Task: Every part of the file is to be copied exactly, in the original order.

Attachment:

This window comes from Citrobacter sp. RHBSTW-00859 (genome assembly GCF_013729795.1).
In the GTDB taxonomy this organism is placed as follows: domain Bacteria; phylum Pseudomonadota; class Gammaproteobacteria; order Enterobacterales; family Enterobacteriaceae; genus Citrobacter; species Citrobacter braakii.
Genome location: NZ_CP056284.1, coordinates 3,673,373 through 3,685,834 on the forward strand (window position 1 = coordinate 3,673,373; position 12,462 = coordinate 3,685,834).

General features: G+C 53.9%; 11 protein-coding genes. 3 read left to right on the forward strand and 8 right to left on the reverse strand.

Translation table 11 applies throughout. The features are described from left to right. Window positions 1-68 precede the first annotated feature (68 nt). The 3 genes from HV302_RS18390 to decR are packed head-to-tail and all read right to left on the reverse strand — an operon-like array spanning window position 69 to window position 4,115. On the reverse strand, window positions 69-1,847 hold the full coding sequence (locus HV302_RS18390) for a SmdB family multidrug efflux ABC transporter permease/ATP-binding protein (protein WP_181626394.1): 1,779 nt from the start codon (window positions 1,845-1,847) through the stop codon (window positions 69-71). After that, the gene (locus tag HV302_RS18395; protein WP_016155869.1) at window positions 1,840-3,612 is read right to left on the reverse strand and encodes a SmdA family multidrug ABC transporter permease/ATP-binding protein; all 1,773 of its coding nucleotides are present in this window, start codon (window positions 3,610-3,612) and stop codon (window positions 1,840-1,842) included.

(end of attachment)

This window comes from Citrobacter sp. RHBSTW-00859 (genome assembly GCF_013729795.1).
In the GTDB taxonomy this organism is placed as follows: domain Bacteria; phylum Pseudomonadota; class Gammaproteobacteria; order Enterobacterales; family Enterobacteriaceae; genus Citrobacter; species Citrobacter braakii.
Genome location: NZ_CP056284.1, coordinates 3,673,373 through 3,685,834 on the forward strand (window position 1 = coordinate 3,673,373; position 12,462 = coordinate 3,685,834).

General features: G+C 53.9%; 11 protein-coding genes. 3 read left to right on the forward strand and 8 right to left on the reverse strand.

Translation table 11 applies throughout. The features are described from left to right. Window positions 1-68 precede the first annotated feature (68 nt). The 3 genes from HV302_RS18390 to decR are packed head-to-tail and all read right to left on the reverse strand — an operon-like array spanning window position 69 to window position 4,115. On the reverse strand, window positions 69-1,847 hold the full coding sequence (locus HV302_RS18390) for a SmdB family multidrug efflux ABC transporter permease/ATP-binding protein (protein WP_181626394.1): 1,779 nt from the start codon (window positions 1,845-1,847) through the stop codon (window positions 69-71). After that, the gene (locus tag HV302_RS18395; protein WP_016155869.1) at window positions 1,840-3,612 is read right to left on the reverse strand and encodes a SmdA family multidrug ABC transporter permease/ATP-binding protein; all 1,773 of its coding nucleotides are present in this window, start codon (window positions 3,610-3,612) and stop codon (window positions 1,840-1,842) included.